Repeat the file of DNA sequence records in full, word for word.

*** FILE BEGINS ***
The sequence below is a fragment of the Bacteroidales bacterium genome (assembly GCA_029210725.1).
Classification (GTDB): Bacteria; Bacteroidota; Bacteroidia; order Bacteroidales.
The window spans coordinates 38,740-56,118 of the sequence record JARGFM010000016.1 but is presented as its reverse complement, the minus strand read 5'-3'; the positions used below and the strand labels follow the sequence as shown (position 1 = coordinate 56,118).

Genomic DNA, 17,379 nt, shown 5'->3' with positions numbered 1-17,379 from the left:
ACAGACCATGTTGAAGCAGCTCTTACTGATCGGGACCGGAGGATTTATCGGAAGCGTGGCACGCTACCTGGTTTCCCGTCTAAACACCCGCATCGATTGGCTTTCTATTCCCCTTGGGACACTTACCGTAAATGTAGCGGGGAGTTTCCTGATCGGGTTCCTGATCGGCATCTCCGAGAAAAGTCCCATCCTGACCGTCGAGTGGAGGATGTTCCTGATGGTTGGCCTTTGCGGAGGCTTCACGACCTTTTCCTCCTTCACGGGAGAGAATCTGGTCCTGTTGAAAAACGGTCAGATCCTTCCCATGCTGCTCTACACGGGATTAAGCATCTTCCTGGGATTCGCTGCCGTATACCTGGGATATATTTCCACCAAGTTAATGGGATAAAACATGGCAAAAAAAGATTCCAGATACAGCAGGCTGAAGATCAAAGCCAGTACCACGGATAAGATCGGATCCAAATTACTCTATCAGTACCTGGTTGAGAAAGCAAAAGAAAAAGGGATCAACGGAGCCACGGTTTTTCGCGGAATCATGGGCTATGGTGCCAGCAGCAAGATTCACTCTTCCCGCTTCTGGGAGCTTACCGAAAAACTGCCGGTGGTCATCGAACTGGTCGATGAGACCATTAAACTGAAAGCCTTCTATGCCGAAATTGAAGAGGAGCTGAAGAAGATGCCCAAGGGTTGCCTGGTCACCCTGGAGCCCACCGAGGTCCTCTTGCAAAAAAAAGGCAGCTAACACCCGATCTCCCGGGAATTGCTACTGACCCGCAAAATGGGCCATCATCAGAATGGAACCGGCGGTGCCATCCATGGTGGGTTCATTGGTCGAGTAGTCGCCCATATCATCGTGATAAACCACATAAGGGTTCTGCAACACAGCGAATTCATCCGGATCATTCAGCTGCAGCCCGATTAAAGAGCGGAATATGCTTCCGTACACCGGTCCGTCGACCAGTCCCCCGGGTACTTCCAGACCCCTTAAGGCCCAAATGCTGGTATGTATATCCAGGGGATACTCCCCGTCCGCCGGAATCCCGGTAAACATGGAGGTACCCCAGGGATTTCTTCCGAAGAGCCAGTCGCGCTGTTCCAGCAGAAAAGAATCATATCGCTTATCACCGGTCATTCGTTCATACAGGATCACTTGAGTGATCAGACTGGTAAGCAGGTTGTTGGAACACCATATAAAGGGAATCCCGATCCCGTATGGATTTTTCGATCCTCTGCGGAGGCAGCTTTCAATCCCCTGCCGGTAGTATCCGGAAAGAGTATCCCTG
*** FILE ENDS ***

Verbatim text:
The sequence below is a fragment of the Bacteroidales bacterium genome (assembly GCA_029210725.1).
Classification (GTDB): Bacteria; Bacteroidota; Bacteroidia; order Bacteroidales.
The window spans coordinates 38,740-56,118 of the sequence record JARGFM010000016.1 but is presented as its reverse complement, the minus strand read 5'-3'; the positions used below and the strand labels follow the sequence as shown (position 1 = coordinate 56,118).

Genomic DNA, 17,379 nt, shown 5'->3' with positions numbered 1-17,379 from the left:
ACAGACCATGTTGAAGCAGCTCTTACTGATCGGGACCGGAGGATTTATCGGAAGCGTGGCACGCTACCTGGTTTCCCGTCTAAACACCCGCATCGATTGGCTTTCTATTCCCCTTGGGACACTTACCGTAAATGTAGCGGGGAGTTTCCTGATCGGGTTCCTGATCGGCATCTCCGAGAAAAGTCCCATCCTGACCGTCGAGTGGAGGATGTTCCTGATGGTTGGCCTTTGCGGAGGCTTCACGACCTTTTCCTCCTTCACGGGAGAGAATCTGGTCCTGTTGAAAAACGGTCAGATCCTTCCCATGCTGCTCTACACGGGATTAAGCATCTTCCTGGGATTCGCTGCCGTATACCTGGGATATATTTCCACCAAGTTAATGGGATAAAACATGGCAAAAAAAGATTCCAGATACAGCAGGCTGAAGATCAAAGCCAGTACCACGGATAAGATCGGATCCAAATTACTCTATCAGTACCTGGTTGAGAAAGCAAAAGAAAAAGGGATCAACGGAGCCACGGTTTTTCGCGGAATCATGGGCTATGGTGCCAGCAGCAAGATTCACTCTTCCCGCTTCTGGGAGCTTACCGAAAAACTGCCGGTGGTCATCGAACTGGTCGATGAGACCATTAAACTGAAAGCCTTCTATGCCGAAATTGAAGAGGAGCTGAAGAAGATGCCCAAGGGTTGCCTGGTCACCCTGGAGCCCACCGAGGTCCTCTTGCAAAAAAAAGGCAGCTAACACCCGATCTCCCGGGAATTGCTACTGACCCGCAAAATGGGCCATCATCAGAATGGAACCGGCGGTGCCATCCATGGTGGGTTCATTGGTCGAGTAGTCGCCCATATCATCGTGATAAACCACATAAGGGTTCTGCAACACAGCGAATTCATCCGGATCATTCAGCTGCAGCCCGATTAAAGAGCGGAATATGCTTCCGTACACCGGTCCGTCGACCAGTCCCCCGGGTACTTCCAGACCCCTTAAGGCCCAAATGCTGGTATGTATATCCAGGGGATACTCCCCGTCCGCCGGAATCCCGGTAAACATGGAGGTACCCCAGGGATTTCTTCCGAAGAGCCAGTCGCGCTGTTCCAGCAGAAAAGAATCATATCGCTTATCACCGGTCATTCGTTCATACAGGATCACTTGAGTGATCAGACTGGTAAGCAGGTTGTTGGAACACCATATAAAGGGAATCCCGATCCCGTATGGATTTTTCGATCCTCTGCGGAGGCAGCTTTCAATCCCCTGCCGGTAGTATCCGGAAAGAGTATCCCTG